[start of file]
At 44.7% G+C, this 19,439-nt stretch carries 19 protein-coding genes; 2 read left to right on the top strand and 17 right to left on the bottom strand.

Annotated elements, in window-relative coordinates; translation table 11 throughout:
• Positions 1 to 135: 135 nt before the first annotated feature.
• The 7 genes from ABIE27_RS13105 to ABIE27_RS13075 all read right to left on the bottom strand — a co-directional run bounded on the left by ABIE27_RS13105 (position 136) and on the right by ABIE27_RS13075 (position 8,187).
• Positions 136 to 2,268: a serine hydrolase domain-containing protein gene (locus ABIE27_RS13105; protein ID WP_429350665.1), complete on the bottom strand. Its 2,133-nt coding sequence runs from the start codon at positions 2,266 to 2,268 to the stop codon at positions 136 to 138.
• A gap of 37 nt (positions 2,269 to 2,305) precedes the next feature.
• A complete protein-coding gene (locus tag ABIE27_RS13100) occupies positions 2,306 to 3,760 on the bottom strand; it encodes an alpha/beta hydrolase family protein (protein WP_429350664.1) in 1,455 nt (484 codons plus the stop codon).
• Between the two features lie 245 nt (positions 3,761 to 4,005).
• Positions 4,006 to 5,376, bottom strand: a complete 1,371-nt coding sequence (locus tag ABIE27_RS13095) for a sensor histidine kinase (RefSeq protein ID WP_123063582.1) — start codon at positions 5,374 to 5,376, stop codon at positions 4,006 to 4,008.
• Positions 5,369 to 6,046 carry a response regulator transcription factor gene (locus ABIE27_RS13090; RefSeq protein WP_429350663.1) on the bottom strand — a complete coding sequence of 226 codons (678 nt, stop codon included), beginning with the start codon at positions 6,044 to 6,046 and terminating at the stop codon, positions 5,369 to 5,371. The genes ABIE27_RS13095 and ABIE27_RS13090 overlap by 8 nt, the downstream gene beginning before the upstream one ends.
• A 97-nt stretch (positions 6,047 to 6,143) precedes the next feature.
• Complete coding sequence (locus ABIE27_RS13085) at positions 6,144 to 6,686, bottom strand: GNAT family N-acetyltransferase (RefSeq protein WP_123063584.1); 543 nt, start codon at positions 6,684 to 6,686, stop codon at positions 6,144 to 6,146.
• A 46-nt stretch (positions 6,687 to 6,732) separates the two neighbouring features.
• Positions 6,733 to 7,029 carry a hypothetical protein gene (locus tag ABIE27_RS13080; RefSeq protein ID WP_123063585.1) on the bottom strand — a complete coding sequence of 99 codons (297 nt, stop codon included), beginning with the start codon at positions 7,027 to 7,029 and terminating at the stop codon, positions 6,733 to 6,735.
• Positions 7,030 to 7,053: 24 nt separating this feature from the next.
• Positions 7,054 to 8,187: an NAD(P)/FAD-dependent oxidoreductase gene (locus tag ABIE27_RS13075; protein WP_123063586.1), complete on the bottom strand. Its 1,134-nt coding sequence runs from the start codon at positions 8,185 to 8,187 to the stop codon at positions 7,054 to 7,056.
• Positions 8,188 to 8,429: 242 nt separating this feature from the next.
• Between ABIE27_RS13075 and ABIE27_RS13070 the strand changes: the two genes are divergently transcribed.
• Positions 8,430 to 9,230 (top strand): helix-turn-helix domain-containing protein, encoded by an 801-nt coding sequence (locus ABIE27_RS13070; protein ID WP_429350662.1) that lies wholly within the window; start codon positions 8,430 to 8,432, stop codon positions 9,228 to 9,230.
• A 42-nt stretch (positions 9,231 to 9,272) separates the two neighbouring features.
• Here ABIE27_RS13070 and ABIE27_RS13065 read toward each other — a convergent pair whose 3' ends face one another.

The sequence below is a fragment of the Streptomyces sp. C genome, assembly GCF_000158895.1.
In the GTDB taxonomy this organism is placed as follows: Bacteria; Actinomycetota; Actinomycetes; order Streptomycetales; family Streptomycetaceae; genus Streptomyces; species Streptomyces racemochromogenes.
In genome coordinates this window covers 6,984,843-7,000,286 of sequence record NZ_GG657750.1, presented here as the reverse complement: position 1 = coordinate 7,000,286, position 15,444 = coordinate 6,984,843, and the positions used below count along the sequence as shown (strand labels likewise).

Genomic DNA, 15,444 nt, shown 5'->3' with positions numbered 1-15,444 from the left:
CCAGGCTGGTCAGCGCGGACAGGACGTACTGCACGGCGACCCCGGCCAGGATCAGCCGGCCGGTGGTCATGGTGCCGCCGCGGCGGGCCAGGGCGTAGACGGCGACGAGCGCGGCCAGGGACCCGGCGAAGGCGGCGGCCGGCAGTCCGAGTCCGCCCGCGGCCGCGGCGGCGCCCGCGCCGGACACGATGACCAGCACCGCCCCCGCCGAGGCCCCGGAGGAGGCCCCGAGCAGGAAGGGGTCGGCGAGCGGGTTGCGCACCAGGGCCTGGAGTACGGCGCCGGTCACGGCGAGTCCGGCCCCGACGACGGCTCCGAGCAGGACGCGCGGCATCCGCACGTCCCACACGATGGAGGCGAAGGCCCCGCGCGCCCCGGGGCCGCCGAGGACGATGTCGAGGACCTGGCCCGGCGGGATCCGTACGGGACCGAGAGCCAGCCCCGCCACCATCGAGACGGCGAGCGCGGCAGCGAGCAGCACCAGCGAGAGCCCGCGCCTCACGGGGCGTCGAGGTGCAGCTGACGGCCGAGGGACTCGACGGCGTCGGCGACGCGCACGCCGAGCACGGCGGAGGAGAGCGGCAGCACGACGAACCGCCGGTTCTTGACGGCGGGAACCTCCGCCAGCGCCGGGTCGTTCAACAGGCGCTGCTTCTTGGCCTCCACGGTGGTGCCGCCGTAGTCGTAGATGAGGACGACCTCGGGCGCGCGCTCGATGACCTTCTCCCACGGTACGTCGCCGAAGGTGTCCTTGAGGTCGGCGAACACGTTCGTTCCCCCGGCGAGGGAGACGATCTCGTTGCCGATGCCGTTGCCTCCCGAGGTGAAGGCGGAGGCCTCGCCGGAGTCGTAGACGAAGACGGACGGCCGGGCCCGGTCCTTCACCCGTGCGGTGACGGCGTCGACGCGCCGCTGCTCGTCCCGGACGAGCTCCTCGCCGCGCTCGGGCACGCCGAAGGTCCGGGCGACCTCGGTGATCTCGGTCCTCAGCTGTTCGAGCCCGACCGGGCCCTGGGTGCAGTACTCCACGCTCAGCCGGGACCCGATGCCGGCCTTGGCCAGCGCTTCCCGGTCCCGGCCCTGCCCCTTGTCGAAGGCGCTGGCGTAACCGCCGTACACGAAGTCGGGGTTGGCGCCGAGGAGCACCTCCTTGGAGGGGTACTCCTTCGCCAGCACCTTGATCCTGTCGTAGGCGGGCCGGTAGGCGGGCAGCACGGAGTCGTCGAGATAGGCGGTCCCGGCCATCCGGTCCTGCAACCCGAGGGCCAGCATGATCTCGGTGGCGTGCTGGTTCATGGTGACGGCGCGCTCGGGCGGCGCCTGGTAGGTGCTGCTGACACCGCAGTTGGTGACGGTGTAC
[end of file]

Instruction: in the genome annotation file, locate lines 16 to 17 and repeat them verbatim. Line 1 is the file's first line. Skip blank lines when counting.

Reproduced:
• Positions 7,054 to 8,187: an NAD(P)/FAD-dependent oxidoreductase gene (locus tag ABIE27_RS13075; protein WP_123063586.1), complete on the bottom strand. Its 1,134-nt coding sequence runs from the start codon at positions 8,185 to 8,187 to the stop codon at positions 7,054 to 7,056.
• Positions 8,188 to 8,429: 242 nt separating this feature from the next.